By Capt. Melissa Stenquist
Utah Army National Guard
At 100 years young and counting, Lt. Col. (Ret.) Wallace B. Gatrell, a field artillery legend in his own right, received induction into the Order of Saint Barbara April 10, 2021, in the Utah Army National Guard’s Scott B. Lundell Readiness Center at Camp Williams, Utah. The ceremony honored him and his service, as well as the few other artillerymen who received this prestigious honor.
Artillerymen and women around the world know the legend of Saint Barbara and what it means to be inducted into the Honorable Order of Saint Barbara. Only the most competent professionals who show the utmost standards of integrity and moral character while serving selflessly receive this honor. It is no small measure and must be approved by the Field artillery commander. Gatrell demonstrated these qualities and many others throughout his career of service and as an example to his posterity that has followed in his footsteps.
The legend of Saint Barbara states that she was the beautiful daughter of Dioscorus of the Roman Empire. He did not want to lose his daughter to marriage, so he encouraged paganism and kept her in a tower. Dioscorus was having a bathhouse built for her with two windows. While he was away, Barbara changed the design to add another window which represented her Christian belief and baptism. Her father was livid and brought her before the city prefect, Martianus, who tortured her and gave her the judgment of execution when she refused to denounce her Christianity. Her father tortured her, took her to a mountain top, and beheaded her. As Dioscorus descended the mountain, a violent storm erupted, and he was struck down by lightning. As consequence, Barbara became the patron saint to those in danger of thunderstorms, fire, explosions and sudden death. As it was common for early cannons to have misfires, muzzle bursts, or weapon explosions, the artillerymen sought the protection of Saint Barbara. Today, artillerymen and women still seek her protection. Those who serve with loyalty, selfless service and exemplify the qualities of Saint Barbara are recommended for induction into the Honorable Order of Saint Barbara.
Gatrell has exemplified many of the characteristics of Saint Barbara. He served in both World War II and the Korean War. He received many awards for his commendable service. As a first lieutenant, Gatrell received the Silver Star for gallantry in action against an armed enemy on Nov. 26, 1950, in the vicinity of Kunu-ri, Korea. He was directing his men on tanks when he was wounded by enemy fire. While moving down the Chongchon River beach, one of his men was wounded by intense fire and fell from the tank. He ordered the tanks to stop and refused to leave the fallen Soldier. He dismounted his tank and returned to the wounded Soldier carrying him back to the tank. He does not know if the Soldier lived or died. He refused treatment until his wounded men received care. He received a Bronze Star Medal with “V” (valor) device during the Korean War for his meritorious service in connection with military operations against armed enemy for actions during Aug. 4 to Sept. 5, 1950.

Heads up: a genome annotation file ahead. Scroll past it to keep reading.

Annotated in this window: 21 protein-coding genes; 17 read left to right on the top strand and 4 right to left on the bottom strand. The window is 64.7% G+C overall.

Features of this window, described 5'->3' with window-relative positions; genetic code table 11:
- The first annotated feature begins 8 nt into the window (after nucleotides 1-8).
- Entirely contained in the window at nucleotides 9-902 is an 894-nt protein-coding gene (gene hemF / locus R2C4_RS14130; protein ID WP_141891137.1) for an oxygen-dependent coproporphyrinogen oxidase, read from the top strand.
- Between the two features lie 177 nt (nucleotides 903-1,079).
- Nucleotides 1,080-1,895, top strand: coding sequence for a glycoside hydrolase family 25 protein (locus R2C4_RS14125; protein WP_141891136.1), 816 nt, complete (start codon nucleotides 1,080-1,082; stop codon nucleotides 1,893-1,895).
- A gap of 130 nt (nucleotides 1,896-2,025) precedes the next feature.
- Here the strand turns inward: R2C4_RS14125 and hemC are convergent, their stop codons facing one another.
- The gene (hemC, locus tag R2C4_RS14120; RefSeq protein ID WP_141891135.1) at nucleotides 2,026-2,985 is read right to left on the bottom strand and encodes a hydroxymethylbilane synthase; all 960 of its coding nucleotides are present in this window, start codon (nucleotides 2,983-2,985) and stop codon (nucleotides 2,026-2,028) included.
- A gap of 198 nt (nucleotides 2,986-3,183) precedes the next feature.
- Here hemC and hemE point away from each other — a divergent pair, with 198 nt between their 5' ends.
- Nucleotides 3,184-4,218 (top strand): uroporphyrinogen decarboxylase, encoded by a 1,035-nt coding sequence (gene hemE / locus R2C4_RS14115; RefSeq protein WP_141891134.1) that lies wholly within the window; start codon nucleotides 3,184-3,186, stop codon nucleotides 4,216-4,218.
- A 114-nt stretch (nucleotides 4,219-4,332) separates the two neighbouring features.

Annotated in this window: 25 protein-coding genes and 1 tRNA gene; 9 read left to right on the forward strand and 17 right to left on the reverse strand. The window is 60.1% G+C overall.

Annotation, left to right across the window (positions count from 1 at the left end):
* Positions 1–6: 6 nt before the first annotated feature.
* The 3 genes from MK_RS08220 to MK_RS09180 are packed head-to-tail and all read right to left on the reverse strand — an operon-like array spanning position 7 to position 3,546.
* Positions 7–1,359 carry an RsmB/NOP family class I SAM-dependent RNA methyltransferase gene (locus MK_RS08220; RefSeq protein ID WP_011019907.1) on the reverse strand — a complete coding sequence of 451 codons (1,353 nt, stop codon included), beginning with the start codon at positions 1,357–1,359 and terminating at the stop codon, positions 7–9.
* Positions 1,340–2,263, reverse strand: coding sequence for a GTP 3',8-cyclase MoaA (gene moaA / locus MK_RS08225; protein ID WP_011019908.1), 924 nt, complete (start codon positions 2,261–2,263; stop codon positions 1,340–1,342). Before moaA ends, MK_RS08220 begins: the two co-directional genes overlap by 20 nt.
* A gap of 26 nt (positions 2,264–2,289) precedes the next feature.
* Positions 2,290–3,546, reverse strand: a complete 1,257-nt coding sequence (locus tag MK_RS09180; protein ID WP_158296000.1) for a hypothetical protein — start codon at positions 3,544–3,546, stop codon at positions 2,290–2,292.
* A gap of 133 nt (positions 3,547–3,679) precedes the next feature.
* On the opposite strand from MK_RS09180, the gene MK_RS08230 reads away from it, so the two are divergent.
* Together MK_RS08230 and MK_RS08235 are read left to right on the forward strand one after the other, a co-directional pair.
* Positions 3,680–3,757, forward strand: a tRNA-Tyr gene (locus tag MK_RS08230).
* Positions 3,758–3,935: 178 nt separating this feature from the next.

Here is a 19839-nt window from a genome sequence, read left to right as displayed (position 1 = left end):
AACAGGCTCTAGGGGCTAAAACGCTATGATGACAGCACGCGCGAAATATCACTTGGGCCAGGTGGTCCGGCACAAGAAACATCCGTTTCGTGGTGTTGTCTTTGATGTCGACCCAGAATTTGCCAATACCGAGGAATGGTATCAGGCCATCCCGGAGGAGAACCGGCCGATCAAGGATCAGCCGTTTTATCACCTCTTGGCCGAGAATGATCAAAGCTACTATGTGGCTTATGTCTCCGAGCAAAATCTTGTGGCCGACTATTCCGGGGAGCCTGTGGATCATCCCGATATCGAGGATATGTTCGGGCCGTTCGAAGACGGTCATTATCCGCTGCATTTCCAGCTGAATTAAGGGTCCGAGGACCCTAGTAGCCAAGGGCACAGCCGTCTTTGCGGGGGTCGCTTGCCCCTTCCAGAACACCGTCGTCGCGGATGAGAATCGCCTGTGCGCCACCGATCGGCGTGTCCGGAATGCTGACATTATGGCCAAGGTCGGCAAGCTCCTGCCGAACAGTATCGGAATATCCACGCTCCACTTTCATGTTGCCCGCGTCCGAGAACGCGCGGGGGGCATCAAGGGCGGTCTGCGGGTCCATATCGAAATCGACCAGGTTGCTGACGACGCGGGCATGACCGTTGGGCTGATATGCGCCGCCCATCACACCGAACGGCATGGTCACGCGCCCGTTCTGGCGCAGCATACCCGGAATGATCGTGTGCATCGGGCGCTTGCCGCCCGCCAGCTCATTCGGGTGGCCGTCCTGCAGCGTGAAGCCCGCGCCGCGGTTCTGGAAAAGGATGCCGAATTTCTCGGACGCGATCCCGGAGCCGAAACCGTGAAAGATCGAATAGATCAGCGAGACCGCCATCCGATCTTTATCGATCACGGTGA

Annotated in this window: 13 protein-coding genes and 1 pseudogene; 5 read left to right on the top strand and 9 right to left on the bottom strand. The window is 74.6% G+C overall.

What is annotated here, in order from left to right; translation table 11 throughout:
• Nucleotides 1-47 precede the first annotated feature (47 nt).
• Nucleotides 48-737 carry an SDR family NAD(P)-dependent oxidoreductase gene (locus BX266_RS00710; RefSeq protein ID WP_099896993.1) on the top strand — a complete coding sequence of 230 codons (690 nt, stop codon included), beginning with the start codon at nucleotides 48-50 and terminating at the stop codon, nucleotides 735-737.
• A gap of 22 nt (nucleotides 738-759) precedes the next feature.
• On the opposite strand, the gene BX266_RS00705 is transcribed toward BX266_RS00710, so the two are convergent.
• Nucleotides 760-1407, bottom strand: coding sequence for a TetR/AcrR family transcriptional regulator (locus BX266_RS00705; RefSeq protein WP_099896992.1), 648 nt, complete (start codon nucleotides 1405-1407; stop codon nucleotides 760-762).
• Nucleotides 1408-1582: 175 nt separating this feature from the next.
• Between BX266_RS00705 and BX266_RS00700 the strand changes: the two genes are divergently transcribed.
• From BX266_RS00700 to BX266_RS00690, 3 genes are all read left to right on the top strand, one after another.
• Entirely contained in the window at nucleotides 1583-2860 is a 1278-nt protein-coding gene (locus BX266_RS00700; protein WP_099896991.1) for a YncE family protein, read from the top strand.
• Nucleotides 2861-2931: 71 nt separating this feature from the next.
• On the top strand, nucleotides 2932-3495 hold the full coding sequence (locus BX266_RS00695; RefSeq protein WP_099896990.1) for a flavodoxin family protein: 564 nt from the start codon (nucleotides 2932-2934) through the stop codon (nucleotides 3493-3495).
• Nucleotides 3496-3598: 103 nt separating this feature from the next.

He received a Bronze Oak Leaf Cluster in lieu of a second award of the Bronze Star Medal with Combat “V” device as a first lLieutenant for his actions in Feb. 14-17, 1951. His heroism and valor were shown when he exposed himself in the vicinity of Chipyong-ni, Korea as he fearlessly moved from position to position to advise and encourage his men as they supported with point-blank artillery fire. He inspired his Soldiers and saved many lives. These are just a few of the many awards that he received for his service over the years. His gallantry in battle is the epitome of the spirit of Saint Barbara.
When asked what advice he would give to young Artillery Officers, Gatrell answered, “Buy low, sell high.”
When asked what your advice is for a long, happy life or what attributed to being able to live to be a hundred years old, he says “Wake up one more morning, then you go to sleep, then you keep that up for a hundred years.”
He did not keep a diary or journal of his many adventures but has told the stories to his children and grandchildren. He did not have any parents, grandparents, or great-grandparents who served in the military and was unsure if any of his ancestors had served prior to him. His posterity continues his legacy of service with two of his children having served in the Army, one in the Navy, and one in the Marine Corps. He has several grandchildren in the military, to include three Army grandchildren, two in the Navy and one in the Air Force.
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